This involves a trip to the local department of transport, endless form-filling, city stamp buying, and submission to multiple clerks for endless confirmations and carbon copying.

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I suspect it’s a much more pleasant experience to just have this early-mid-’80s turbo Nissan Caravan as a sculpture, rather than go through the paperwork for it every year.

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Most of the cars in Takami-san’s collection are unregistered, collecting dust quietly as they appreciate in value.

I’m not usually a fan of American classics, but this Impala Super Sport looked menacing in black and red. I dare say it’s on Takami-san’s ‘keep’ list, although I do wonder how you can even use something like this in Japan?!

As you’ve probably spotted by now, there are some real gems tucked away in the collection. The little red Datsun Sunny, the Impala SS, and the Cedric Brougham Turbo out front were all obviously eye-catching, but some are a little more subtle. Unless of course, you know what you’re looking at.

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Luckily for me, while looking through my shots Mark spotted a super-rare Koenig Specials 500 SEC. This W126 is fitted with a Version II body kit, still available from the Koenig Specials website. It’s not quite as wild as the original kit, which utilises those iconic Testarossa-style fins in the flared rear, but extremely cool nonetheless.

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Remember how I said the collection was a little manic? Nothing says ‘Merica more than a Harley-Davidson with a sidecar adorned with the bust of an eagle. I wonder if Takami-san has the leathers to go with it?

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Sitting side by side were two cars I absolutely love – the Savanna RX-7 and an EMPI Imp. The Imp was one of many body kits available for the VW Beetle platform, based on the original Meyers Manx of 1964.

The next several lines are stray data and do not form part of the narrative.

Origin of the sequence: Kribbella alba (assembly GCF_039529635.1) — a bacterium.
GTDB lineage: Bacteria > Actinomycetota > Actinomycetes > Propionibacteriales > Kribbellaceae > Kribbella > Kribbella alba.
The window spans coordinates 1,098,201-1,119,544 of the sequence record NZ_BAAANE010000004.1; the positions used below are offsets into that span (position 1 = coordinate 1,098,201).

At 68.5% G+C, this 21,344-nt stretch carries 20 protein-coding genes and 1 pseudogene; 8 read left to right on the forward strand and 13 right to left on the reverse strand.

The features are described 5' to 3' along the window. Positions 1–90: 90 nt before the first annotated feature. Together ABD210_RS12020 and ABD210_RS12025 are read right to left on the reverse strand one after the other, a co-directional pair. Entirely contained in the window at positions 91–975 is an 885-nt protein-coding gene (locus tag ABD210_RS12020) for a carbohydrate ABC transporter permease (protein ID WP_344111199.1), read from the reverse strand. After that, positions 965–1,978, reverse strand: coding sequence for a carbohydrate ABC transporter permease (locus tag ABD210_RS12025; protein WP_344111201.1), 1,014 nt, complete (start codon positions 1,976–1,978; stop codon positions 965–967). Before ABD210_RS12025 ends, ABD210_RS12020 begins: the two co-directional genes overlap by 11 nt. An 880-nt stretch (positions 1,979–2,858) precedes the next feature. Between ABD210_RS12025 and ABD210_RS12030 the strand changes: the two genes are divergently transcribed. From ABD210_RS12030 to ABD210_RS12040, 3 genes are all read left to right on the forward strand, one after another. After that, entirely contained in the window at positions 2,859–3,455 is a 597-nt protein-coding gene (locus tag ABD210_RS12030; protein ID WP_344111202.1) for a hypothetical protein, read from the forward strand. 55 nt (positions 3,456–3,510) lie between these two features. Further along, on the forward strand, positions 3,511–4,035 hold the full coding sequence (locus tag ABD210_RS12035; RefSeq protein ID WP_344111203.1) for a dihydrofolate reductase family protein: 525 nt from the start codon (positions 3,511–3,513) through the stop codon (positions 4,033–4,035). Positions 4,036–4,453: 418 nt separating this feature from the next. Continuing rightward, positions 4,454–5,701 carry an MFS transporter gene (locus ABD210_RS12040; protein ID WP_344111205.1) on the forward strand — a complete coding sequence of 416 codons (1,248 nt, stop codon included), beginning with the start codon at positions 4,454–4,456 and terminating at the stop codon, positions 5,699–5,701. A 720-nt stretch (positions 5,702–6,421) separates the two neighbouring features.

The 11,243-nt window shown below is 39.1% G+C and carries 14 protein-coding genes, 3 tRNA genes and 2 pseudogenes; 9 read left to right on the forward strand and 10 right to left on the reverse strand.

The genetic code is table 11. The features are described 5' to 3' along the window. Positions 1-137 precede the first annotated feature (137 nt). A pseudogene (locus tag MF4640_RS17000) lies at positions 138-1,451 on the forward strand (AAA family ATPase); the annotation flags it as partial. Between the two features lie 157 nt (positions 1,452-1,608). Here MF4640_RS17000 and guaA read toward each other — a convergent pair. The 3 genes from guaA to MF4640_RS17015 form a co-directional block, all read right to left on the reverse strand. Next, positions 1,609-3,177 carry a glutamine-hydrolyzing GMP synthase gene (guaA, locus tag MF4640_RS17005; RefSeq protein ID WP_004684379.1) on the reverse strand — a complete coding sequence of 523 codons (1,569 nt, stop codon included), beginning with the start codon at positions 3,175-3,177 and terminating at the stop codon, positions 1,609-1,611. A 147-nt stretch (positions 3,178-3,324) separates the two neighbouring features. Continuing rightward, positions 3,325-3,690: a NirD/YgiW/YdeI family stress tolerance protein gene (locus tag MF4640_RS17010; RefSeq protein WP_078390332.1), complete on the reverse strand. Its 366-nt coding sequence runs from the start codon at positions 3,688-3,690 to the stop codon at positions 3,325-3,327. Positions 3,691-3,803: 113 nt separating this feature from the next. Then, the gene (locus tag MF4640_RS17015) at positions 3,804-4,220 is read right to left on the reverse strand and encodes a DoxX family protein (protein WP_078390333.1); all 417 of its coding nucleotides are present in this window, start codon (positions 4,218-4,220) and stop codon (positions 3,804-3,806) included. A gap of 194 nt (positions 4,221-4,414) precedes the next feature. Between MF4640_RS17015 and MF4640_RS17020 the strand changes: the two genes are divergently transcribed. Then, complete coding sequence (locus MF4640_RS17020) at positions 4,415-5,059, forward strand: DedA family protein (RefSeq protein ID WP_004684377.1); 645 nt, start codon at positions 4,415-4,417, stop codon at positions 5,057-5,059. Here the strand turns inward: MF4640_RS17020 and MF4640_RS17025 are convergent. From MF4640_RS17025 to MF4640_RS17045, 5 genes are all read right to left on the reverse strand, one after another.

Are you keeping track of how many cars are in this collection? Would you be willing to spend an afternoon at the department of transport each time you bought a new one? Would you keep the insurance information up to date each year for every single car? Or would you pay someone to do all that for you?

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Well, I have good news; this is Japan and there’s a service for just about anything you can imagine – especially buying, selling, and registering cars.

How’s this kaido racer-inspired RX-7? You might be happy to know that I’ll be heading back to Takami-san’s place to shoot it soon. But it’s not the only Mazda in the collection I’m interested in…

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Restoring this Mazda Luce (aka RX-4) is something not even I would attempt in a driveway. This is where collecting cars, anywhere in the world, get serious. When you really start attacking them, then of course you’ll need a proper space to work in.

It’s a dream for most of us, especially in Japan where this kind of hobby is an alien concept to the general population. But for some, like Takami-san, this is how his life has played out. With a lot of hard work and a little bit (or a lot) of luck, he’s bringing some old heroes back to life and keeping them safe for generations to come.

Toby Thyer
Instagram _tobinsta_